18 Red and Green Leaf Plant Suggestions For More Holiday Spirit

A collage of festive houseplants. A text overlay reads "Red & Green Houseplants for the Holidays."
Plants At-A-Glance
If you’re in need of some holiday spirit, look no further than your plant collection. Here are some red and green leaf plants that can help you decorate your windowsill, table, or fireplace mantel.

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This time of year is one of my favorites—the sparkling twinkle lights, the cozy sweaters, the tasty treats, and the art of finding the perfect gift for everyone on my list. The only downside? It can be seriously lacking in the live plants department, especially here in Minnesota.

That’s where houseplants come in. They can add a welcome burst of life to your home decor all year long, but you can also incorporate them into your holiday decorating! Here are our favorite red and green leaf plant suggestions, to add to your Christmas spirit.

Red Aglaonema

A Chinese evergreen plant with green and red leaf patterns shown from overhead
There are several varieties of aglaonema, or Chinese evergreen, whose green leaves are shot through with red. Some even have red or pink stems! Look for Aglaonema ‘Ruby Red’ or Aglaonema ‘Siam Aurora Red.’ Aglaonema are low maintenance houseplants, making them a great place to start for beginners.

Ficus Elastica Ruby

Top growth on a ruby ficus
When given enough indirect light, the leaves of ficus elastica ‘Ruby,’ or a Ruby rubber tree, are a lovely tricolor array of green, pink, and red. Ficus elastica can be a little picky about their location, and are quick to drop leaves. If you notice this happening, make sure your plant is getting plenty of light (but not direct sunlight), and allow the soil to dry most of the way through before watering thoroughly. Once your ficus is happy again, try to leave it right where it is—if you relocate, the rubber tree will go through another acclimation process and lose more leaves for a bit.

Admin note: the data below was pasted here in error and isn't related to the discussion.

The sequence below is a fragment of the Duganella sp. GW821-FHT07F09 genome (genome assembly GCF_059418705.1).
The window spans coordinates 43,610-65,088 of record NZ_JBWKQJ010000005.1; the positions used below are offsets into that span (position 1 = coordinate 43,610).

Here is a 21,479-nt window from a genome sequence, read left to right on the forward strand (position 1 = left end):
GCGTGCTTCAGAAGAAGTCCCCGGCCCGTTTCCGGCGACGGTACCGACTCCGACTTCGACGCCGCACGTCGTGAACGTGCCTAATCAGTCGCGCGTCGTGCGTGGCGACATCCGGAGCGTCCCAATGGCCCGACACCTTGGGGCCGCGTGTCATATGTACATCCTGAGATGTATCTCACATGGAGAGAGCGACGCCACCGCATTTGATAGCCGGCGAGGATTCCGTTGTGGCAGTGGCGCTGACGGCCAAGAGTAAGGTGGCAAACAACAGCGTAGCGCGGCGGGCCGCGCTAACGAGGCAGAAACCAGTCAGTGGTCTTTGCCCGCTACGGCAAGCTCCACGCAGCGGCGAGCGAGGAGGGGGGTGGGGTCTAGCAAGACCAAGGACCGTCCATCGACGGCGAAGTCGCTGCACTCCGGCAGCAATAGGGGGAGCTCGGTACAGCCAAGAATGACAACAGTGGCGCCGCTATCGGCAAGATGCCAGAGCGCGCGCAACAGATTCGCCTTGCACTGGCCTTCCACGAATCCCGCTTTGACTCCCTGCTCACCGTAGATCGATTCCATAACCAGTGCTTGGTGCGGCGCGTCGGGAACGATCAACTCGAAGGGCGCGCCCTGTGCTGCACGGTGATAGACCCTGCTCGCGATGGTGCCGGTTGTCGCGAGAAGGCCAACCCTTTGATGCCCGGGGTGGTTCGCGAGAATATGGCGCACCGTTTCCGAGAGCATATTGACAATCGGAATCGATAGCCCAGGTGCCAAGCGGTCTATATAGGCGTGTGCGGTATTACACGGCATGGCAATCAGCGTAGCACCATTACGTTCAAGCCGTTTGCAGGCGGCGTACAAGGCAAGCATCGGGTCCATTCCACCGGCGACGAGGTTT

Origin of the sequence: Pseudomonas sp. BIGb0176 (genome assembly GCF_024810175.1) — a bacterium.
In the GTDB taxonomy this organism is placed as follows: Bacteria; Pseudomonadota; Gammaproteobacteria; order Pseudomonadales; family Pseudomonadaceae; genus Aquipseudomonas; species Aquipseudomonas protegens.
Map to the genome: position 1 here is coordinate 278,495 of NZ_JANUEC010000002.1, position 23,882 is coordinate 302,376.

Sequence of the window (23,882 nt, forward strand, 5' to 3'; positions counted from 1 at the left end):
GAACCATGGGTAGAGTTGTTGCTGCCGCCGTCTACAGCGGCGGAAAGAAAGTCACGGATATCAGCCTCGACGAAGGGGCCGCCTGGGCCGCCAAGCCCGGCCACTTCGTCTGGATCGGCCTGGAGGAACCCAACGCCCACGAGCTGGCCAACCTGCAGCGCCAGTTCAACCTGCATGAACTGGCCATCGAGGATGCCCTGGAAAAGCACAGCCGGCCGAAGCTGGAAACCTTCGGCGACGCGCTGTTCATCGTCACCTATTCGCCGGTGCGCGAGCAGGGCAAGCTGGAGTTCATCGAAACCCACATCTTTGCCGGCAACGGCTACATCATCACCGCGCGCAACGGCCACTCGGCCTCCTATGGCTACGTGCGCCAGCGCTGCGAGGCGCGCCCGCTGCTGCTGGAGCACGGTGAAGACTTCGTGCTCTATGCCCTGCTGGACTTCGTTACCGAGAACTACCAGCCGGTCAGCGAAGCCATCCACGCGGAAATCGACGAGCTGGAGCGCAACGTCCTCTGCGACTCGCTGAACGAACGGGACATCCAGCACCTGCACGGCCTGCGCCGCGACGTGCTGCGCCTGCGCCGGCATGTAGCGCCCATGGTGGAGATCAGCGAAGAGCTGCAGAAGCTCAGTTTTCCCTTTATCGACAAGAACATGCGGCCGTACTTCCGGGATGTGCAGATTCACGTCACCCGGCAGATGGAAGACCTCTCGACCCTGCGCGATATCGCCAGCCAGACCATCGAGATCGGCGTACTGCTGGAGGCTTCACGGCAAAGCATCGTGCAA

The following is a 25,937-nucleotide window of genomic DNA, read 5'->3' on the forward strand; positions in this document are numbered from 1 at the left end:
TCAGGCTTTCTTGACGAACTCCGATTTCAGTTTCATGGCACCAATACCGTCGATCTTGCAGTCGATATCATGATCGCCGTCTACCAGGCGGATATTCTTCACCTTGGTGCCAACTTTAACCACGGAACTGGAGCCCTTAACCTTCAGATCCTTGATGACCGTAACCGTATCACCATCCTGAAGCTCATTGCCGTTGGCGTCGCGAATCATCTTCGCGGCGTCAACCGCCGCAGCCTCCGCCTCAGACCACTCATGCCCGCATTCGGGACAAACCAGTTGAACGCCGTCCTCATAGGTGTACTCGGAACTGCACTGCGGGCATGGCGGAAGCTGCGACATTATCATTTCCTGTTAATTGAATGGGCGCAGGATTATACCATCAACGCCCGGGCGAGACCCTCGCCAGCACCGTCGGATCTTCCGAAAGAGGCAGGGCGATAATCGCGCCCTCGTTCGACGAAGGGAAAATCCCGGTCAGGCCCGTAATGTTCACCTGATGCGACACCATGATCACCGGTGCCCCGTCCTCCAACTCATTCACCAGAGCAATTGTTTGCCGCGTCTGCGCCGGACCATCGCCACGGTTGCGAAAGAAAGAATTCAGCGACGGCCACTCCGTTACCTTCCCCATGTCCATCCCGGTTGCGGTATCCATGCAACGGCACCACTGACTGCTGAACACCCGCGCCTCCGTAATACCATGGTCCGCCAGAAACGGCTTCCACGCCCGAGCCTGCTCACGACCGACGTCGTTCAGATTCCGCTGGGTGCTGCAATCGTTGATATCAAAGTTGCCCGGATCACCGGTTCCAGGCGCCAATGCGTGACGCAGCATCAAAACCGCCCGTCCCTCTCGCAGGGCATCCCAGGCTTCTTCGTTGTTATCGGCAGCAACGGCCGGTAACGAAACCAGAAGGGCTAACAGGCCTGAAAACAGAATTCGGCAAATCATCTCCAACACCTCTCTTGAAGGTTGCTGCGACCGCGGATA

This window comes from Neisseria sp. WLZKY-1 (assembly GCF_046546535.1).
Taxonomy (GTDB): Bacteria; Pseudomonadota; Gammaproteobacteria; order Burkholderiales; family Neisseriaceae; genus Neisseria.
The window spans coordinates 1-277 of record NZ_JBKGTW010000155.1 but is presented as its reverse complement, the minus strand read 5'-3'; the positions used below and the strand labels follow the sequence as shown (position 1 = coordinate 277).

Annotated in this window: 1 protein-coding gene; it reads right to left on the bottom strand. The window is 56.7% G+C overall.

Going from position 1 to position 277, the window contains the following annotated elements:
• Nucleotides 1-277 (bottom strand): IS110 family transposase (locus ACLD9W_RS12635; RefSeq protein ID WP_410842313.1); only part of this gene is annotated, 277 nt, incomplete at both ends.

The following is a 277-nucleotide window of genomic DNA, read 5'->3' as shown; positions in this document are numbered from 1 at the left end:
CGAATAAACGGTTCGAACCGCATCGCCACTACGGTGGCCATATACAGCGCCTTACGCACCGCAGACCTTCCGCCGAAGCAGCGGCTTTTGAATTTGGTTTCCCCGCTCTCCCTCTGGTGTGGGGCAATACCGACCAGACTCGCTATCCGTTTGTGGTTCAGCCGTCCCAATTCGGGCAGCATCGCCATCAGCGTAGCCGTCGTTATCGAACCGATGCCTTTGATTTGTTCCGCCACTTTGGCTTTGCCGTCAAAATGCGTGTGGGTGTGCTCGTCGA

Dragon Tree

Zoomed in shot on the foliage of a red dragon tree
Not feeling the Christmas tree this year? Try using a dragon tree as your focal point instead. Dracaena marginata, commonly called a dragon tree, has long, grass-shaped leaves that are lined with a reddish-pink. A dragon tree can be grown in either shrub or tree form, depending on how you prune it—these make great floor plants when shaped into a tree!


Red and orange leaves of some croton petras
Crotons, or codiaeum variegatum, come in a riotous rainbow of colors, so you’ll have several options to choose from. For the most striking red, look for ‘Red Iceton,’ ‘Mammy,’ or ‘Magnificent.’

Growfully Protip

Crotons can be picky about their location and growing conditions, especially in places with especially cold winters. We recommend these plants for intermediate indoor plant parents, rather than beginners.


Peperomia rosso plant with red and green leaves
With over a thousand species of peperomia, there is sure to be one to fit whatever space you’re working with. These plants are easy to care for, and great for beginners who may be prone to forgetting a watering session. Peperomia Rosso and peperomia Graveolens both have green leaves with striking red undersides, while peperomia ‘Schumi Red’ has deep red, rippled leaves.

Red Earth Star

An arrangement of red earth star plants